Pros

  • Great single-threaded performance.
  • Decent value.
  • Unlocked.

Cons

  • No support for PCIe 4.0.
  • Old tech.
  • No stock cooler.
  • High TDP.

4- Best Value – Ryzen 7 3700X

The Ryzen 7 3700X is very similar to the Ryzen 5 5600X in both performance and pricing. However, there are some major differences between the two. Depending on the encoding software that you use, you might want to go with one over the other. The Ryzen 7 3700X is better in multi-threaded tasks thanks to its 8 cores and 16 threads, but the Ryzen 5 5600X performs significantly better in single-threaded benchmarks.

There is also the problem of availability that can’t be ignored at the moment of writing this. Even if you want to buy the Ryzen 5 5600X, you might not be able to find it. But don’t worry because the Ryzen 7 3700X is an amazing second choice. If you plan to stream a lot, the Ryzen 7 3700X is a no-brainer. The gaming performance is a bit worse than that of the Ryzen 5 5600X, but it is not bad by any means.

The 8 cores and 16 threads of this CPU can boost up to 4.4 GHz and the TDP is only 65 W, which is quite impressive. Also, the included Wraith Prism LED cooler is gorgeous and very good if you do not plan to overclock. You also get support for PCIe 4.0 and DDR4 3200 MHz, so you aren’t losing anything in that regard if you compare it to the new Zen 3 CPUs. All things considered, the Ryzen 7 3700X is the best CPU for encoding, especially when you look at its price.

Pros

  • Best value.
  • Excellent stock cooler.
  • Great performance.
  • Low TDP (65 W).
  • Unlocked.

Cons

  • None.

5- Best Budget – Ryzen 5 3600

It is impossible to make a list of the best CPUs without mentioning the Ryzen 5 3600. Anything that has fewer than 6 cores and 12 threads should not be considered for encoding. The Ryzen 5 3600 is a jack-of-all-trades CPU that is very good at everything it does. The Ryzen 5 3600 performs slightly worse than the Core i5-10600K in games, but everything else is on Ryzen’s side.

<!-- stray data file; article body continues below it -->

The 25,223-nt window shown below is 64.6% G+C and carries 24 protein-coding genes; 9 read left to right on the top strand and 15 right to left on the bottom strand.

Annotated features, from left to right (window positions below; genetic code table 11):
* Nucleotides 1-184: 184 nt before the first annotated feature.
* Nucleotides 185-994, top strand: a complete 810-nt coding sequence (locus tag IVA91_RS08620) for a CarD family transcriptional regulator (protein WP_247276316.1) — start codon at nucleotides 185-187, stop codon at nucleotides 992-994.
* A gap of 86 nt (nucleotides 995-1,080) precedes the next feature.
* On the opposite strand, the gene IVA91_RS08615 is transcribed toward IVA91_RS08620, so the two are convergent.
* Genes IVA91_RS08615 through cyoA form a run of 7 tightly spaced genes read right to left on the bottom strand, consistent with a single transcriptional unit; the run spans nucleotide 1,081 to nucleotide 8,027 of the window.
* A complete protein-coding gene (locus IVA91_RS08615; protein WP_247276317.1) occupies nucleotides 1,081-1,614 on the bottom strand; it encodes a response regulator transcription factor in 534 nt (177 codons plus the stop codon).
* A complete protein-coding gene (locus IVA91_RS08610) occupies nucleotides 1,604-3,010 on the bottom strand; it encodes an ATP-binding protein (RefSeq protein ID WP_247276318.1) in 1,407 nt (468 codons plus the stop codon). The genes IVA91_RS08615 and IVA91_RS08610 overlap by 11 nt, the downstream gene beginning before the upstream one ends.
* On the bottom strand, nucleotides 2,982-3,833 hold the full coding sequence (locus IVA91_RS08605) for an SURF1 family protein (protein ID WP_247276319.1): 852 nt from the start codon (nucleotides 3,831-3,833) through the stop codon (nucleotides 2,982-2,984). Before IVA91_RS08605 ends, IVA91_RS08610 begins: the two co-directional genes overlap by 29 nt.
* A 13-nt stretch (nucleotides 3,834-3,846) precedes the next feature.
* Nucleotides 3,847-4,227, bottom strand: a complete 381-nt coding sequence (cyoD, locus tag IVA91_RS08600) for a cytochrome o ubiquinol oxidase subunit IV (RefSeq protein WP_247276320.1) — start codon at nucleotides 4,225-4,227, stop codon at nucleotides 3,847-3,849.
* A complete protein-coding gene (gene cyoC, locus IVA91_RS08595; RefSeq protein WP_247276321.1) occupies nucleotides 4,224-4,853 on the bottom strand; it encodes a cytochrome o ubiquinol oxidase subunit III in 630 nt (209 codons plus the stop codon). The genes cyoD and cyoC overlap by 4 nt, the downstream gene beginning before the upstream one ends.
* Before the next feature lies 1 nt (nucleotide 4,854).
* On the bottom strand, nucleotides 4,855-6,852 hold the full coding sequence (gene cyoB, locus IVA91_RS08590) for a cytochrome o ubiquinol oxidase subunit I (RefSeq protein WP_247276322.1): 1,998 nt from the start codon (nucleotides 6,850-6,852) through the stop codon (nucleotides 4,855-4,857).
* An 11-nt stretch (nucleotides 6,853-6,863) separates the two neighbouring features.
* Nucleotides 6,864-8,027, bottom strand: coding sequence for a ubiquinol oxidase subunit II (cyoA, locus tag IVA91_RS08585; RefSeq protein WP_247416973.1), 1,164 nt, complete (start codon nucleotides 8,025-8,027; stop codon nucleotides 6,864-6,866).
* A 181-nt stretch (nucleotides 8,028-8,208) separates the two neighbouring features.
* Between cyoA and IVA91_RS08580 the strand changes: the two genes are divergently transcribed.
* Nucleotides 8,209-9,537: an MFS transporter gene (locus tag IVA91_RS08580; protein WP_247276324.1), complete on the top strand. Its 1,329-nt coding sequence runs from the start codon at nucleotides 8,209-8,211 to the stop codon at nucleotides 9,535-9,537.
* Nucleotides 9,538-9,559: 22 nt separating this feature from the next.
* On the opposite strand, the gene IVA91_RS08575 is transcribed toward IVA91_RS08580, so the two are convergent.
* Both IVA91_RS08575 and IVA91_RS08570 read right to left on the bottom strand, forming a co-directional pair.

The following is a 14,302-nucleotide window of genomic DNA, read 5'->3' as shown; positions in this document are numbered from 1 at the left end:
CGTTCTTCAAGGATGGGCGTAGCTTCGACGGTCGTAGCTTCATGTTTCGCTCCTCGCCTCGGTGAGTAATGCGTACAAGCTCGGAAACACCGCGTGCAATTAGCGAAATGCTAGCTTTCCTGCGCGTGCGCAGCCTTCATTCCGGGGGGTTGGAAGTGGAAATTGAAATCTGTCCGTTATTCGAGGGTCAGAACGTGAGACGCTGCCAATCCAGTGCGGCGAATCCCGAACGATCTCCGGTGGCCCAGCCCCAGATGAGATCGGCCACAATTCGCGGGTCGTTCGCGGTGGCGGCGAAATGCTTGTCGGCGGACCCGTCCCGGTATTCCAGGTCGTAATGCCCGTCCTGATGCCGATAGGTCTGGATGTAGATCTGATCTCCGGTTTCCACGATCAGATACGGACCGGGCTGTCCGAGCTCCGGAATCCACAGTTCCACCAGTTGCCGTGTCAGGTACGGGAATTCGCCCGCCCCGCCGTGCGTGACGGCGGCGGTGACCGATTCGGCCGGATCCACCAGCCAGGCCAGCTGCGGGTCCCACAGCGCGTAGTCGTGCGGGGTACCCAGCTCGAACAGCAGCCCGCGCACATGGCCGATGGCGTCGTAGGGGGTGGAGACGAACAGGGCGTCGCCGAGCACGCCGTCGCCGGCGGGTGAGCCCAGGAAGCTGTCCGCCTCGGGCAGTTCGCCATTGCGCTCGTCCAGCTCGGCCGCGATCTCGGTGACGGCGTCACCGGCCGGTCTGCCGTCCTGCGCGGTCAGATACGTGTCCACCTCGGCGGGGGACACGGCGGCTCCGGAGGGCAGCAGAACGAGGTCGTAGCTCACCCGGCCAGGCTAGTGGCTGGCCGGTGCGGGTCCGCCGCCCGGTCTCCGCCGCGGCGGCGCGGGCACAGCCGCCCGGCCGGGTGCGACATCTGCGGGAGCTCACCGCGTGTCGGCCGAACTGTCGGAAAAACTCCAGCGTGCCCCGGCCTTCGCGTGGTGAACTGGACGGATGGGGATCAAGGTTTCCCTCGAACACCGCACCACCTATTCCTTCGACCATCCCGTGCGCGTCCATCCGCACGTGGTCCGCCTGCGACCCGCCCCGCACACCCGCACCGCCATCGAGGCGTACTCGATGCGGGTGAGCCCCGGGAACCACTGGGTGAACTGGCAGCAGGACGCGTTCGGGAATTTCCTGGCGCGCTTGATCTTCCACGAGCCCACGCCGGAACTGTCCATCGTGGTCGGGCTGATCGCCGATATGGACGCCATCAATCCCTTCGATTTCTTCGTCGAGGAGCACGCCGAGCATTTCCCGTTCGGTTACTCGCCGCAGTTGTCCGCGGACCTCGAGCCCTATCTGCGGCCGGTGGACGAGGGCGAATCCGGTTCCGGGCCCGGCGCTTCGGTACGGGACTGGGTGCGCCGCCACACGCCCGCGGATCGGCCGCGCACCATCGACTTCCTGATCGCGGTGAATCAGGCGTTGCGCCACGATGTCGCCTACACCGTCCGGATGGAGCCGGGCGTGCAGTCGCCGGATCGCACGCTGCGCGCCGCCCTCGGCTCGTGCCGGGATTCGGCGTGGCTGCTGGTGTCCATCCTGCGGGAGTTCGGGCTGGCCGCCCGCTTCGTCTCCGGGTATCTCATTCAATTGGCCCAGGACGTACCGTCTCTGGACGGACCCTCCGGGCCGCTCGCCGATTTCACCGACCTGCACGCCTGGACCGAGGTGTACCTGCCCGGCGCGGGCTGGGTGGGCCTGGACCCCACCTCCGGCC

The Ryzen 5 3600 has support for all the latest tech, such as PCIe 4.0. It is a 6-core, 12-thread CPU with a 4.2 GHz max boost clock. Overclocking is easy on this CPU and you should do it to at least match the Ryzen 5 3600X performance. The 35 MB of cache found in this CPU helps its productivity performance by a lot too. It also comes with a Wraith Stealth cooler and has a TDP of 65 W.

The encoding performance of this CPU is very solid. For example, it hits around 155 FPS in Handbrake, compared to the i5 9600K’s 132 FPS and Ryzen 7 3700X’s 213 FPS. This means that the Ryzen 5 3600 is the best CPU for encoding at a tight budget. There is a reason why this CPU is so popular – its price and performance are very difficult to match.

Pros

  • Great value.
  • Decent stock cooler.
  • Overall good performance.
  • Low TDP (65 W).
  • Unlocked.

Cons

  • 6 cores might not be enough for streaming.
AMD Ryzen 5 3600 CPU Review & Benchmarks

Conclusion

Choosing the best CPU for encoding should be based on a few different things. The price is, of course, the main factor, but you should try to get at least a 6-core, 12-thread CPU. Going with anything less powerful than that will make you lose a lot of value when it comes to encoding performance. If you want to stream, it might even be impossible on a 4-core CPU.

You should look up benchmarks for the encoding software that you use to see which CPU performs the best. It seems that AMD CPUs will stay at the top of these benchmarks for another while because Intel uses outdated tech. The availability of AMD CPUs has suffered as a result of the high demand, so you may have to wait to be able to buy one.